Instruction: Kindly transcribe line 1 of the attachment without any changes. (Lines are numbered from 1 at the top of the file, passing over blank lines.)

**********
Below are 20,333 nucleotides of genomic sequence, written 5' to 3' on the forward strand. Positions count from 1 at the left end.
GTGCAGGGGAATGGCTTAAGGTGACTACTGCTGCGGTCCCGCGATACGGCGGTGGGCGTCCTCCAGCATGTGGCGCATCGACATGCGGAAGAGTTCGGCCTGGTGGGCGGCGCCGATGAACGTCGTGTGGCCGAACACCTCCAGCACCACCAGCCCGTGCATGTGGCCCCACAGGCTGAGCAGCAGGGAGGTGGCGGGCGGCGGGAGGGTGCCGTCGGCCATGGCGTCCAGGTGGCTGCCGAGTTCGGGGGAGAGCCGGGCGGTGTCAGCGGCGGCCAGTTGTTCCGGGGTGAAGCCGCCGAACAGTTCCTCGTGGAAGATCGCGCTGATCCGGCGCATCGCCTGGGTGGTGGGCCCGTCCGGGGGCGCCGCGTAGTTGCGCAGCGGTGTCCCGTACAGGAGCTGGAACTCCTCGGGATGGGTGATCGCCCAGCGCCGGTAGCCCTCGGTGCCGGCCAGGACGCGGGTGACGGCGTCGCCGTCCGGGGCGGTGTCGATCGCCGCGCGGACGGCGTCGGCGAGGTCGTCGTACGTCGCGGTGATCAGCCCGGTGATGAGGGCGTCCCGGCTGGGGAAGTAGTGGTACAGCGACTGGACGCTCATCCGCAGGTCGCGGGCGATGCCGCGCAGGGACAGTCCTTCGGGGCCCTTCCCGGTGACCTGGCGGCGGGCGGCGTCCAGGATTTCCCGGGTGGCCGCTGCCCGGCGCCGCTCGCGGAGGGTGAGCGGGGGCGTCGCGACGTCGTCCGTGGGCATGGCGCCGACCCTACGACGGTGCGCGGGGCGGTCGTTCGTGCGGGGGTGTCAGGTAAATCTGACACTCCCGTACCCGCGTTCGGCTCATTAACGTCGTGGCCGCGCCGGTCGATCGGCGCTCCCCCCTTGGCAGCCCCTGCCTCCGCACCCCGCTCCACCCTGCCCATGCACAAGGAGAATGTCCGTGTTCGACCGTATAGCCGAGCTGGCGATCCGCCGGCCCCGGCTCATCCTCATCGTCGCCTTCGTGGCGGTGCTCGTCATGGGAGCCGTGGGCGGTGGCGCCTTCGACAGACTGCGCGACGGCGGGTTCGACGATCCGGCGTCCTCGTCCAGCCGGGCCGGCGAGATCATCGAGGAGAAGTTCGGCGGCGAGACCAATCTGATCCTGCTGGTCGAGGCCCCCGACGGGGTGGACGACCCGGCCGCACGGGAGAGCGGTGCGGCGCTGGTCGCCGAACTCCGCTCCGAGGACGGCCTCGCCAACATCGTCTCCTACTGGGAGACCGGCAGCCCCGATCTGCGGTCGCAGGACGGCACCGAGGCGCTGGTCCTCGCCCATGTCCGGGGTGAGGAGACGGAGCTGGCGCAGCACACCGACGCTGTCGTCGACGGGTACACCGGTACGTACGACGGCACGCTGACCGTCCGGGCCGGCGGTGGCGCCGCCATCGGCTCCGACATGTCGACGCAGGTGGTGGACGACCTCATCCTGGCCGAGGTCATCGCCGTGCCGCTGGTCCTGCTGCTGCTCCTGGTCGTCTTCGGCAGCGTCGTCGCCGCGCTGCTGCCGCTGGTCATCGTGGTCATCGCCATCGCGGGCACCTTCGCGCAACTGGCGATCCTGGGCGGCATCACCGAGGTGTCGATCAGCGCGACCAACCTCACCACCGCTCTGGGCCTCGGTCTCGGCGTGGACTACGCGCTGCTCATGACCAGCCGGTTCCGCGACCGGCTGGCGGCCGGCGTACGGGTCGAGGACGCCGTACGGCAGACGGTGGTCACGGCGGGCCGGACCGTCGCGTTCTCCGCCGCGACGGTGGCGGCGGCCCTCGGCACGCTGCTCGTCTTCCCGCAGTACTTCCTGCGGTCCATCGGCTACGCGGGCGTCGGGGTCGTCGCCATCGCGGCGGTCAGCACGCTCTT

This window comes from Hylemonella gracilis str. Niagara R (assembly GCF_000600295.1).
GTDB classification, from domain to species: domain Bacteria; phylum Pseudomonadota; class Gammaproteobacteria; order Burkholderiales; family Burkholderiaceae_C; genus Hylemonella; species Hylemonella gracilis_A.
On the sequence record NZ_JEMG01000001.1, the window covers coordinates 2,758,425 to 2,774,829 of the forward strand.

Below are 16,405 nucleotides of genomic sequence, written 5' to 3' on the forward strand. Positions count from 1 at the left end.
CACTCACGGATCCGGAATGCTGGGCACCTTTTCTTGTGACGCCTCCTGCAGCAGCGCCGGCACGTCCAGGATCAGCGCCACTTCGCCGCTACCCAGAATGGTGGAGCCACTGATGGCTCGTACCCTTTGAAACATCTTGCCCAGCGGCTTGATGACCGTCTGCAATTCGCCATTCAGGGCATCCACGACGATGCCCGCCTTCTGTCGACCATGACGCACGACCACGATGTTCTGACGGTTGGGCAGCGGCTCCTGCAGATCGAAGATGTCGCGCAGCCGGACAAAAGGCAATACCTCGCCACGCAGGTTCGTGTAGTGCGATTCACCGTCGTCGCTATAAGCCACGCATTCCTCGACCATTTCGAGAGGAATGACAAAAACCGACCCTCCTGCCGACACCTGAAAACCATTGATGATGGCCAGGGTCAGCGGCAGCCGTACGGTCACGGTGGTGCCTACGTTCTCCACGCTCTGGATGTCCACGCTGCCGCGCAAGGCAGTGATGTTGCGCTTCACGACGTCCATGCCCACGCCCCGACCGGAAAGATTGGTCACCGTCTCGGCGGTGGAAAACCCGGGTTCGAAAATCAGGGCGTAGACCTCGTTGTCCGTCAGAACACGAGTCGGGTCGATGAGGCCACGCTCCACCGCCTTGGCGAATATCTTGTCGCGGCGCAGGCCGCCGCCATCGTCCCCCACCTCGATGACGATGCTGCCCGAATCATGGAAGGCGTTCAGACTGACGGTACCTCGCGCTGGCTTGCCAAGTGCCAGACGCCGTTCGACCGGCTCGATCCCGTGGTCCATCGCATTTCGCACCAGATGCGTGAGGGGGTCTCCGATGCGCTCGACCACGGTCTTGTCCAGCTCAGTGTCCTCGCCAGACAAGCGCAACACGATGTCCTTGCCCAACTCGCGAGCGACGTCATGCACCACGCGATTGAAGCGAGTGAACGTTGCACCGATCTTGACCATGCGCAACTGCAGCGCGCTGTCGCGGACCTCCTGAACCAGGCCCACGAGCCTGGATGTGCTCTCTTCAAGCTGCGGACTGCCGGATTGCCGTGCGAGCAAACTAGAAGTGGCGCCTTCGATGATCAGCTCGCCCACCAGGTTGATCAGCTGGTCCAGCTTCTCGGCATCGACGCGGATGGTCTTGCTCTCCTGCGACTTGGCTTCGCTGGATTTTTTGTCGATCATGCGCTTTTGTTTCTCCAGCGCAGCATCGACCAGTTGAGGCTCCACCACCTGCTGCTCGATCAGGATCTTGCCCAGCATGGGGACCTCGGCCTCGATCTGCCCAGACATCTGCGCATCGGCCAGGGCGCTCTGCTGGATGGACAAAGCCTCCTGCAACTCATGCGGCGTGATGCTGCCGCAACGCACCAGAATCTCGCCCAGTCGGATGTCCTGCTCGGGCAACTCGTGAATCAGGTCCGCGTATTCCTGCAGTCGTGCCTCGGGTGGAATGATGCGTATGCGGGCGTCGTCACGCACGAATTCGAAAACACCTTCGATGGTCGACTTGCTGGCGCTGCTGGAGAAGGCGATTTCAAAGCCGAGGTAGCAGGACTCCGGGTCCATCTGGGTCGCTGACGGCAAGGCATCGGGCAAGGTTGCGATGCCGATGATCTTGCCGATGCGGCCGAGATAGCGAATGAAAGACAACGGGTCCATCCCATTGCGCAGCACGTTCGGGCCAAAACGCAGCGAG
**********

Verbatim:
Below are 20,333 nucleotides of genomic sequence, written 5' to 3' on the forward strand. Positions count from 1 at the left end.